The inaugural 40 Under 40 Public Health Catalyst Awards aim to highlight the rising leaders and innovators of the public health field. The Boston Congress of Public Health (BCPH) and the HPHR Journal selected a group of “leaders, entrepreneurs, researchers, scientists, activists”, and doctors that will inspire the next generations of public health workers to change the world. The individuals featured for this award have not only shown excellent work performance and an extensive academic history but have also brought innovative solutions to public health issues around the world.
The NYC Daily Post interviewed 40 under 40 award winners to learn about their career journeys leading up to their nominations.
Q1. What’s a piece of advice you’ve received that has impacted your career journey?
“Be a YES person!” This advice came from my co-worker, Kevin Holzinger, at the Battle Creek VA Medical Center as I was transitioning to work at the Department of Veteran Affairs Central Office.
Q2. Do you have a mentor you’d like to recognize? If so, what would you like to say to them?
Leslie King, Founder and President of Sacred Beginnings in Grand Rapids, Michigan. Leslie is a survivor of human trafficking and sexual exploitation. In 2005, Leslie utilized her experience, expertise, and inspiring example of a renewed lifestyle to open Sacred Beginnings, a safe heaven that offers hope, and healing to trafficking victims. I would say to Leslie, “thank you for helping me find my voice to be an advocate and leader in the fight against human trafficking.”
Q3. What advice would you give a young professional beginning their career in your field?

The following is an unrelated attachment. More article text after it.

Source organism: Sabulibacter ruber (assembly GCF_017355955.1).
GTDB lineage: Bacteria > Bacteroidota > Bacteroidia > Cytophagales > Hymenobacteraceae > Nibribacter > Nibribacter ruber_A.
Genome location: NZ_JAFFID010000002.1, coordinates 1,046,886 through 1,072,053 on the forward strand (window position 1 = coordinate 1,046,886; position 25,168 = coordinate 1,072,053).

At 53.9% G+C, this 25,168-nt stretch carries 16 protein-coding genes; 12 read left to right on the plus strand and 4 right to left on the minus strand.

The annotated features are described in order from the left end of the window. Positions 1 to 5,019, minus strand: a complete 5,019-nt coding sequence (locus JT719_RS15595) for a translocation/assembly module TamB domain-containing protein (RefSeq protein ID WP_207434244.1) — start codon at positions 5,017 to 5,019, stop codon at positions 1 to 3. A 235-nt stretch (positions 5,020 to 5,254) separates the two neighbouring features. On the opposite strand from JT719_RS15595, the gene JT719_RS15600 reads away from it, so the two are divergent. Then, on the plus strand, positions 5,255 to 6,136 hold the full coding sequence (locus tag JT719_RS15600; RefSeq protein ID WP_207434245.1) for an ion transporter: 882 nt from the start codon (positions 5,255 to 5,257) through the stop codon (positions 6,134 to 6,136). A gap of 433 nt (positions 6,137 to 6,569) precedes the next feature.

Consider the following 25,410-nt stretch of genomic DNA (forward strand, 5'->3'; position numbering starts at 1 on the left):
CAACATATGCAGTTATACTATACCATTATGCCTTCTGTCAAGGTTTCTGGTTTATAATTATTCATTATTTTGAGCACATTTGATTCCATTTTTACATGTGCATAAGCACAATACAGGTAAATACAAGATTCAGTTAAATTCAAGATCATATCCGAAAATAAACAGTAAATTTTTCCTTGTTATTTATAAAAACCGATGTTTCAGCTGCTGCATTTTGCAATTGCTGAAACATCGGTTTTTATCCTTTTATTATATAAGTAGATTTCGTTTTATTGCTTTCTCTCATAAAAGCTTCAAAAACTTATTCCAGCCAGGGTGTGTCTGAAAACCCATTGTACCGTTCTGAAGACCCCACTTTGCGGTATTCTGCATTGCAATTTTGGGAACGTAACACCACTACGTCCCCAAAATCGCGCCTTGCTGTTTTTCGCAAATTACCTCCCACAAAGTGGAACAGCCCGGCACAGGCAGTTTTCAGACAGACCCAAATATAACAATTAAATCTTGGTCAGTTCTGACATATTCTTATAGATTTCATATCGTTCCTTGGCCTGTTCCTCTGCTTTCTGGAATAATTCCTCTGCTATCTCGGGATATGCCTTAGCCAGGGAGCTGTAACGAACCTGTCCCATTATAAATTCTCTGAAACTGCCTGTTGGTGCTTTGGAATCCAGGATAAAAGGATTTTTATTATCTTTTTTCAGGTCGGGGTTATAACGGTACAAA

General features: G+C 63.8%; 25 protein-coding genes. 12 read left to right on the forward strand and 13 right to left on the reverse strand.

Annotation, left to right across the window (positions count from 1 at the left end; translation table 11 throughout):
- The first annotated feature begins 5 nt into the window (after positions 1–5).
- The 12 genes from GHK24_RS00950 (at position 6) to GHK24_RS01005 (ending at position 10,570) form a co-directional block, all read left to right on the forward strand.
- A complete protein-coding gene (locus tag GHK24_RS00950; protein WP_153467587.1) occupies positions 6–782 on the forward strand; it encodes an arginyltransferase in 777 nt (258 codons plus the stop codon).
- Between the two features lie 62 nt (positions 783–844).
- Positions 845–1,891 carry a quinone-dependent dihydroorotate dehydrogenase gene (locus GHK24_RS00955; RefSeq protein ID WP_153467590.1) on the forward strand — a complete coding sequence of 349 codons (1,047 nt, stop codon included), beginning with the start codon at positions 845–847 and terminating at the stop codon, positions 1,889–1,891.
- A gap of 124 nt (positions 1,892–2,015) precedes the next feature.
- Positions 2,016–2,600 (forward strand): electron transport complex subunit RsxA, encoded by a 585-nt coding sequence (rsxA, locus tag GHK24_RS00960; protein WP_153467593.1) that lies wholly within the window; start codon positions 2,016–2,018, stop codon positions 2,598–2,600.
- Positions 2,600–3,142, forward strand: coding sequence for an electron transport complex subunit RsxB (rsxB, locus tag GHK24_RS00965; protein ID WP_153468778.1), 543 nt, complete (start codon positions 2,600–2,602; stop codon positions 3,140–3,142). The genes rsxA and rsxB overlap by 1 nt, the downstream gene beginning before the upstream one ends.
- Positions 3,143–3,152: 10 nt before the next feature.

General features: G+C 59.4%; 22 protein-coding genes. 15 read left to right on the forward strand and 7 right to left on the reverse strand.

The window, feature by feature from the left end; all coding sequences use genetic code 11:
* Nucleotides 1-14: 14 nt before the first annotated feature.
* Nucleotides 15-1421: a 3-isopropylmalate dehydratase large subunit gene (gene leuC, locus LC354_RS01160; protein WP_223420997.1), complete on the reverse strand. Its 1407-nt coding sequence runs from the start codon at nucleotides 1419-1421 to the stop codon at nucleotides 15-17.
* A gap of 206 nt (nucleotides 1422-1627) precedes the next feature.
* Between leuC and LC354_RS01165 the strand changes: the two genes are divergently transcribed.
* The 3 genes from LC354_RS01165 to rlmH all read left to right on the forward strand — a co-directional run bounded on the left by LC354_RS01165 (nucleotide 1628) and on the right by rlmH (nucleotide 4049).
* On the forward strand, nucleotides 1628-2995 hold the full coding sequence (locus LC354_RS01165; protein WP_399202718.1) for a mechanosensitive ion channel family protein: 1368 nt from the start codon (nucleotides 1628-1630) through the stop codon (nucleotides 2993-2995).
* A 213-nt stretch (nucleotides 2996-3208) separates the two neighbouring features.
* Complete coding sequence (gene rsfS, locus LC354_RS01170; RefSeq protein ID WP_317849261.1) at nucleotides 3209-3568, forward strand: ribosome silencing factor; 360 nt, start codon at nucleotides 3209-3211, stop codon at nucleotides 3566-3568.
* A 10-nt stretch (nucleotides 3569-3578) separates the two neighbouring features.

As an adjunct professor at Grand Valley State University in Grand Rapids, Michigan, a social work trainee supervisor, and a National Association of Social Workers limited license supervisor; I encourage young professionals while they are in school, to start working or volunteering in their field of interest. Therefore, they know whether or not this is the career that is right for them.
Q4. If you could do one thing, leave one mark, on your profession, what would it be?
My professional journey has been inspired by my passions and life experience. I want to leave a legacy after I retire that makes me proud and feel successful.
Q5. Name a challenge you’ve faced and how it turned out.
A challenge I have faced is the ability to maintain a work-life balance. The fight to end human trafficking is relentless. Acknowledging my limits when I am feeling overwhelmed and being able to take on new projects have been key to my success. Knowing that I am not doing the work alone and that it takes teams and communities to collectively join forces to end human trafficking.
Q6. What is your ultimate career goal as you see it today?
Continue in my journey to raise awareness and advocate for victims of human trafficking.
Q7. What alternate role(s) would you be interested in pursuing?
Q8: What core values are important to succeeding in your professional field?
I inspire to listen to others, be culturally competent, and remain open to professional growth. I value authenticity and vulnerability to obtain the trust of others in the workplace. I hope to remain flexible and adaptable to change and to put the strategic mission of the Department of Veteran Affairs first.
Q9: Ten years ago, I thought I would be…
A substance abuse counselor.
Q10: Ten years from now, I want to be …
A known advocate and leader in the fight against human trafficking.
Q11: Please indicate your hometown, place of study, degree field(s), and an interesting fact about yourself.
Hometown: Grand Rapids, Michigan. Place of study: Florida State University, Bachelor and Master of Social Work Degrees. I have quite the green thumb and enjoy making miniature succulent gardens.